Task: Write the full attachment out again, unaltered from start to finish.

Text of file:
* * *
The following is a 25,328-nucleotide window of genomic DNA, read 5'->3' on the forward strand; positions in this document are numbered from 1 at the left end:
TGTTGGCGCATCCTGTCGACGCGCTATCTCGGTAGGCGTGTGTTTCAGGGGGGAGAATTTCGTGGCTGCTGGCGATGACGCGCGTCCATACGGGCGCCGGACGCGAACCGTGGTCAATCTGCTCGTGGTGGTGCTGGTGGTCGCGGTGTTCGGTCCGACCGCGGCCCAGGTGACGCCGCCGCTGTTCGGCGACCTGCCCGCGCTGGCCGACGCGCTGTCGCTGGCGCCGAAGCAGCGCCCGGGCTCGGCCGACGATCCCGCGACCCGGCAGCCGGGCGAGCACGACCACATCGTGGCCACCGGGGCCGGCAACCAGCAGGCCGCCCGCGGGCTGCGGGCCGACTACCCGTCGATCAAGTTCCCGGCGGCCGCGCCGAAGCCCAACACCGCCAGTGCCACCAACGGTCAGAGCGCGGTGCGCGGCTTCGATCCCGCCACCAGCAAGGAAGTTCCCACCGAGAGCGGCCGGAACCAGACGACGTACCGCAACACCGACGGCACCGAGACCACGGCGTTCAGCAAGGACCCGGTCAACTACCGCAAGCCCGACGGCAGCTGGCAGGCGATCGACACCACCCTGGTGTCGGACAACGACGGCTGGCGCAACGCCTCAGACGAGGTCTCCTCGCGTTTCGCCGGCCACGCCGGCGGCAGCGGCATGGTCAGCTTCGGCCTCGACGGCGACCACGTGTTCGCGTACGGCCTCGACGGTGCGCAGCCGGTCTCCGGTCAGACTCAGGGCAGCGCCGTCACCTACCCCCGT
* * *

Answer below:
The following is a 25,328-nucleotide window of genomic DNA, read 5'->3' on the forward strand; positions in this document are numbered from 1 at the left end:
TGTTGGCGCATCCTGTCGACGCGCTATCTCGGTAGGCGTGTGTTTCAGGGGGGAGAATTTCGTGGCTGCTGGCGATGACGCGCGTCCATACGGGCGCCGGACGCGAACCGTGGTCAATCTGCTCGTGGTGGTGCTGGTGGTCGCGGTGTTCGGTCCGACCGCGGCCCAGGTGACGCCGCCGCTGTTCGGCGACCTGCCCGCGCTGGCCGACGCGCTGTCGCTGGCGCCGAAGCAGCGCCCGGGCTCGGCCGACGATCCCGCGACCCGGCAGCCGGGCGAGCACGACCACATCGTGGCCACCGGGGCCGGCAACCAGCAGGCCGCCCGCGGGCTGCGGGCCGACTACCCGTCGATCAAGTTCCCGGCGGCCGCGCCGAAGCCCAACACCGCCAGTGCCACCAACGGTCAGAGCGCGGTGCGCGGCTTCGATCCCGCCACCAGCAAGGAAGTTCCCACCGAGAGCGGCCGGAACCAGACGACGTACCGCAACACCGACGGCACCGAGACCACGGCGTTCAGCAAGGACCCGGTCAACTACCGCAAGCCCGACGGCAGCTGGCAGGCGATCGACACCACCCTGGTGTCGGACAACGACGGCTGGCGCAACGCCTCAGACGAGGTCTCCTCGCGTTTCGCCGGCCACGCCGGCGGCAGCGGCATGGTCAGCTTCGGCCTCGACGGCGACCACGTGTTCGCGTACGGCCTCGACGGTGCGCAGCCGGTCTCCGGTCAGACTCAGGGCAGCGCCGTCACCTACCCCCGT